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Journal Article


Root MP, Fallon P. J. Interpers. Violence 1988; 3(2): 161-173.


(Copyright © 1988, SAGE Publishing)






VioLit summary:

The purpose of this study by Root and Fallon was to investigate the incidence of both sexual and physical assault and molestation experienced by an outpatient sample of female bulimics.

A quasi-experimental cross-sectional design was employed, with a non-probability sample of 172 consecutive applicants to the Bulimia Treatment Program in Seattle, Washington. Two measures were used - initially, respondents were mailed the Bulimia and Related Eating Disorders Screen, which was then followed by a structured, clinical, face-to-face interview at a later date. Analysis involved the examination of percentages to determine incidence of physical victimization amongst the subjects. Physical victimization was defined as a "physical boundary violation that involves physical contact by coercion or threat of physical harm. This violation results in fear, intimidation of the victim, and may involve sustained physical injuries" (p. 163). It was operationalized as rape, sexual molestation as a child, physical abuse as a child, and physical abuse in a relationship with a partner. It was measured via interview questions concerning being forced into sexual acts, extreme physical punishment as a child, being hit or shoved by a partner, being touched as a child in a way which was frightening or uncomfortable, feeling scared for physical safety if refusing sex, being forced into a first experience of sexual intercourse, having to dress in a way as to hide the fact that a fight had occurred with a partner, and being questioned by teachers about bruises or marks received from an adult.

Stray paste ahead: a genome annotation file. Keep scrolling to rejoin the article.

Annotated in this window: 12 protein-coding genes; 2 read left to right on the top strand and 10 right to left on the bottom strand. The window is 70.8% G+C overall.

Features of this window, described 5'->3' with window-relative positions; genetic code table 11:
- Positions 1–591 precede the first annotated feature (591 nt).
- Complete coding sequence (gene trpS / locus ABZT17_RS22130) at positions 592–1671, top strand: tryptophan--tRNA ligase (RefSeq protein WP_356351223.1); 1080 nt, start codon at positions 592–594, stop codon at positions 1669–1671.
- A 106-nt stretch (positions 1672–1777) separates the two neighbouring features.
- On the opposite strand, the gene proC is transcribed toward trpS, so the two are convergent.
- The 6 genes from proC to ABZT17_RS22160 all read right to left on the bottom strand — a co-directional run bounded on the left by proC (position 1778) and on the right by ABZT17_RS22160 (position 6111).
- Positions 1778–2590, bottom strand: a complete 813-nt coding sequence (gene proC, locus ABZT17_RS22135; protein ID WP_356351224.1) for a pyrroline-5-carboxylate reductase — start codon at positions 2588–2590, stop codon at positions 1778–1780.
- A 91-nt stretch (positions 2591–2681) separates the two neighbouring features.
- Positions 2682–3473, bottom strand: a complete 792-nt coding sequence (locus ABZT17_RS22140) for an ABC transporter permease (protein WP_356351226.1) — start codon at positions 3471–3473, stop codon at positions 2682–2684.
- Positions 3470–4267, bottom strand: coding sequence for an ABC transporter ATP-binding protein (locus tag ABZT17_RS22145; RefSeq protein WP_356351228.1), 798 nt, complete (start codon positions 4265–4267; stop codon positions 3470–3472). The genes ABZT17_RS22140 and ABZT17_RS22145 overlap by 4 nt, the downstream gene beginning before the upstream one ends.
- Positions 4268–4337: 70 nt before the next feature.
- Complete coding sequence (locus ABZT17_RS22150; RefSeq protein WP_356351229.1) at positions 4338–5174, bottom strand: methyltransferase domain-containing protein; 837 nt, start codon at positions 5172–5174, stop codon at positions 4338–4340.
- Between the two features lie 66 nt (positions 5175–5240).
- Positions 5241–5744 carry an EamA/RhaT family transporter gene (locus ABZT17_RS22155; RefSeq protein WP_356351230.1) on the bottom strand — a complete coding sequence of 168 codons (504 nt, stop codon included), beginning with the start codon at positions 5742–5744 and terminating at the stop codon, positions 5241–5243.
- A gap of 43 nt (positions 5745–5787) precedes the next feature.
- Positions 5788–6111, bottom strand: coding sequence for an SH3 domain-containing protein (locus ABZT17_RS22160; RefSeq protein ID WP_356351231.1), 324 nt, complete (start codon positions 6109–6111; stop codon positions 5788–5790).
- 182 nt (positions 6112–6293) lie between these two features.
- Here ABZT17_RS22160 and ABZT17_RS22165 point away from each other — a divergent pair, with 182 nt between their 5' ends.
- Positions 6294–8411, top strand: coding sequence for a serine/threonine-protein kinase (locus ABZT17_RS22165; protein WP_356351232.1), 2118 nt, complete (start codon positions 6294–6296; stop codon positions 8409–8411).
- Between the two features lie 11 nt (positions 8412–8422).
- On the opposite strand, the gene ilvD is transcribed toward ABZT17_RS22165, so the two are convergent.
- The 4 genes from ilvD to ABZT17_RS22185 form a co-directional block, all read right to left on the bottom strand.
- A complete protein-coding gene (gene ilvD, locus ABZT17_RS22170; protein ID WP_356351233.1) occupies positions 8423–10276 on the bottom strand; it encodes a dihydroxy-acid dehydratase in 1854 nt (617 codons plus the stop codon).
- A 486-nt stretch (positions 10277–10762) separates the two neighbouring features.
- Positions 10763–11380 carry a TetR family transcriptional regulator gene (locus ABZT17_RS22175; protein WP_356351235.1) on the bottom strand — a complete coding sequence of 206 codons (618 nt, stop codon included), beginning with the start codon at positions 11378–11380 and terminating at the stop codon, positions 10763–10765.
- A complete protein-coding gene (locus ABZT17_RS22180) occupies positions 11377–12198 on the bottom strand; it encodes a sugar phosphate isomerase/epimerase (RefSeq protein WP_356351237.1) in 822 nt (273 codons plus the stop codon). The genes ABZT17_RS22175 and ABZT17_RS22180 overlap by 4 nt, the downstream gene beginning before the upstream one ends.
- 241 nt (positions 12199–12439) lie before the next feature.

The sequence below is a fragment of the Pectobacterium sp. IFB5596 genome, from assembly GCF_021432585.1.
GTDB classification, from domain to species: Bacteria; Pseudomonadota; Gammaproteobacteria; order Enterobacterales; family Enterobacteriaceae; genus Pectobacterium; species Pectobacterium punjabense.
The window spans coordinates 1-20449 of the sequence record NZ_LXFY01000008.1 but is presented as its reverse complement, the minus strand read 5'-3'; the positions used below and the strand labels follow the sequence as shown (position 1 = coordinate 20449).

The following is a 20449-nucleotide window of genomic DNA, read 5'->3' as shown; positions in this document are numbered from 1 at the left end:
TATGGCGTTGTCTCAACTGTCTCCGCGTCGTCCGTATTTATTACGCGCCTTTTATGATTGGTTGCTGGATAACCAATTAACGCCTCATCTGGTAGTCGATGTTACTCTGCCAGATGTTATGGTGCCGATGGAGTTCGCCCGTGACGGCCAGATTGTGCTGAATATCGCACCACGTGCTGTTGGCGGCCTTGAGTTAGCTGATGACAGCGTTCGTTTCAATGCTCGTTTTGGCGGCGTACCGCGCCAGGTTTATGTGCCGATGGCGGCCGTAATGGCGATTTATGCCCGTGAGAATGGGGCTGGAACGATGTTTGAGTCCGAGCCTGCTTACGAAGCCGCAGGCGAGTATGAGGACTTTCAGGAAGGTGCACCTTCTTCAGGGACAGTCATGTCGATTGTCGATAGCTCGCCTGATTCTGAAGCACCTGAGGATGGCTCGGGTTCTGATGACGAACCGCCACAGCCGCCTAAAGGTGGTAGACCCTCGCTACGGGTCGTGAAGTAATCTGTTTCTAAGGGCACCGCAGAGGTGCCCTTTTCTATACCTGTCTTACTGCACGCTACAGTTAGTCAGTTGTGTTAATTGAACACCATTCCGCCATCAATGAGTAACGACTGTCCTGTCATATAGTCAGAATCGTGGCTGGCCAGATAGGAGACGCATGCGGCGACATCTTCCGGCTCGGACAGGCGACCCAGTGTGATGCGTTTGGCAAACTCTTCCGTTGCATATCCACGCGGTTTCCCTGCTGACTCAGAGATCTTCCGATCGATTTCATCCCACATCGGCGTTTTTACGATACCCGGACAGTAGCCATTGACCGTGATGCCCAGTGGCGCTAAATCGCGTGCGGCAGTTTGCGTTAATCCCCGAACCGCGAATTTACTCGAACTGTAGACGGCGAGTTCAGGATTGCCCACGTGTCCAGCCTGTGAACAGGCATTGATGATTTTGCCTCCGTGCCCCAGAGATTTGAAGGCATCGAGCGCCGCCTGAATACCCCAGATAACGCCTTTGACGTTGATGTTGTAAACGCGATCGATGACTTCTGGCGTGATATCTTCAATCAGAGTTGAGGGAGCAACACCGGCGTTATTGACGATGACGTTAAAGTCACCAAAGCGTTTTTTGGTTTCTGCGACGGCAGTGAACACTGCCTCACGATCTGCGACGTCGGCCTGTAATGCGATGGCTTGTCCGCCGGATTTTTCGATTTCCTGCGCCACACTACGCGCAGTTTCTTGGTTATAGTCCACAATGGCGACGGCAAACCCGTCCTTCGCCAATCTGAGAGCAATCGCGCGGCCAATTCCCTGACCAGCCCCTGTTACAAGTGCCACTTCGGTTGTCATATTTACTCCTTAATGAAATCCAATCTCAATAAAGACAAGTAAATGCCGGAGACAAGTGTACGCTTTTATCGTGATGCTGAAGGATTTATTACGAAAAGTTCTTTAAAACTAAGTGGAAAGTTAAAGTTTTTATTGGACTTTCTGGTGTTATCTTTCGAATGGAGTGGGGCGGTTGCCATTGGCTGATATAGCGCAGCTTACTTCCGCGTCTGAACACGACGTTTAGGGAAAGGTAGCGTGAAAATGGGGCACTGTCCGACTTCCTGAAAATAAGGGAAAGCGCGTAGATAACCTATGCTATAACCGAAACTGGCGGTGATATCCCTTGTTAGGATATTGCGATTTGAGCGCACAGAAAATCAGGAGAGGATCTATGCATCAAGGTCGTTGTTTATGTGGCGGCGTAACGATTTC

It was found that 65.7% of the subjects had been physically victimized: 22.7% were victims of rape; 28.5% had been sexually abused as children; 29.1% had been physically abused as children; 22.7% were victims of battery in relationships; and many had experienced multiple forms of abuse. It was concluded that, while victimization does not necessarily lead to bulimia, it can contribute to a woman's vulnerability to developing bulimia as a coping mechanism following such traumatic experiences.

Implications of the study pointed to the need to examine the relationship between bulimia and physical victimization. By recognizing the signals of victimization, and by viewing the bulimic as a victim of the violations she has experienced, interventions such as behavioral contracting, cognitive restructuring and family-of-origin work could be more effective. The authors cautioned that the results should be considered conservative, given the fact that there is generally a large amount of underreporting of victimization experiences.

This study has limited generalizability of results as only female binge-purge bulimics, and no other types of bulimics or eating-disordered women were investigated. As well as this, no control group was used, and the history and impact of psychological abuse - a factor offered as an alternative explanation by the authors - was not included. However, the study is successful in that it suggests directions for further research into the effects of physical victimization upon various groups, as well as providing recommendations for treatment and policy planning. (CSPV Abstract - Copyright © 1992-2007 by the Center for the Study and Prevention of Violence, Institute of Behavioral Science, Regents of the University of Colorado)

KW - Washington
KW - Adult Female
KW - Juvenile Female
KW - Psychological Victimization Effects
KW - Eating Disorder
KW - Female Victim
KW - Self Destructive Behavior
KW - Violence Effects
KW - Childhood Victimization
KW - Childhood Experience
KW - Child Abuse Victim
KW - Child Abuse Effects
KW - Child Victim
KW - Child Sexual Abuse Victim
KW - Child Sexual Abuse Effects
KW - Sexual Assault Effects
KW - Sexual Assault Victim
KW - Rape Victim
KW - Rape Effects
KW - Juvenile Victim
KW - Child Victim
KW - Adult Victim
KW - Dating Violence Victim
KW - Dating Violence Effects
KW - Spouse Abuse Effects
KW - Spouse Abuse Victim
KW - Domestic Violence Victim
KW - Domestic Violence Effects
KW - Partner Violence
KW - Violence Against Women
KW - Early Adolescence
KW - Late Adolescence

Language: en


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